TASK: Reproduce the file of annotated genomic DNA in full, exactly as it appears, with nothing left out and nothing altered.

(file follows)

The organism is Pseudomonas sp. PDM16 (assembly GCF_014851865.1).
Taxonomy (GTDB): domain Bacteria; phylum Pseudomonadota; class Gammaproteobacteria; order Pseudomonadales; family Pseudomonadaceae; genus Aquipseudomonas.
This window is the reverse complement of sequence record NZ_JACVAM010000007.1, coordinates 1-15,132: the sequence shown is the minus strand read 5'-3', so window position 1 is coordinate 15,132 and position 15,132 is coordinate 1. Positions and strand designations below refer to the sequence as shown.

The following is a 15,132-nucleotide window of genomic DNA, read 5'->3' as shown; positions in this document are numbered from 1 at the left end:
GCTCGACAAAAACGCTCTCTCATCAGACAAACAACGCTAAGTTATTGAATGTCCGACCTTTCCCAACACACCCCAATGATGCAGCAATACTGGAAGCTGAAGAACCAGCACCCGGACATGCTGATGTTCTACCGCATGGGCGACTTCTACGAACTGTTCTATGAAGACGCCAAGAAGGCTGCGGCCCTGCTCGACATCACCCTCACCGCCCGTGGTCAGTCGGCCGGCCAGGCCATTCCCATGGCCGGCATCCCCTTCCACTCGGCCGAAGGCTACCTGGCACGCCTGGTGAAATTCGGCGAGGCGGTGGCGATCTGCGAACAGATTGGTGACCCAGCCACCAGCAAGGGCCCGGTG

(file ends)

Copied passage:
The organism is Pseudomonas sp. PDM16 (assembly GCF_014851865.1).
Taxonomy (GTDB): domain Bacteria; phylum Pseudomonadota; class Gammaproteobacteria; order Pseudomonadales; family Pseudomonadaceae; genus Aquipseudomonas.
This window is the reverse complement of sequence record NZ_JACVAM010000007.1, coordinates 1-15,132: the sequence shown is the minus strand read 5'-3', so window position 1 is coordinate 15,132 and position 15,132 is coordinate 1. Positions and strand designations below refer to the sequence as shown.

The following is a 15,132-nucleotide window of genomic DNA, read 5'->3' as shown; positions in this document are numbered from 1 at the left end:
GCTCGACAAAAACGCTCTCTCATCAGACAAACAACGCTAAGTTATTGAATGTCCGACCTTTCCCAACACACCCCAATGATGCAGCAATACTGGAAGCTGAAGAACCAGCACCCGGACATGCTGATGTTCTACCGCATGGGCGACTTCTACGAACTGTTCTATGAAGACGCCAAGAAGGCTGCGGCCCTGCTCGACATCACCCTCACCGCCCGTGGTCAGTCGGCCGGCCAGGCCATTCCCATGGCCGGCATCCCCTTCCACTCGGCCGAAGGCTACCTGGCACGCCTGGTGAAATTCGGCGAGGCGGTGGCGATCTGCGAACAGATTGGTGACCCAGCCACCAGCAAGGGCCCGGTG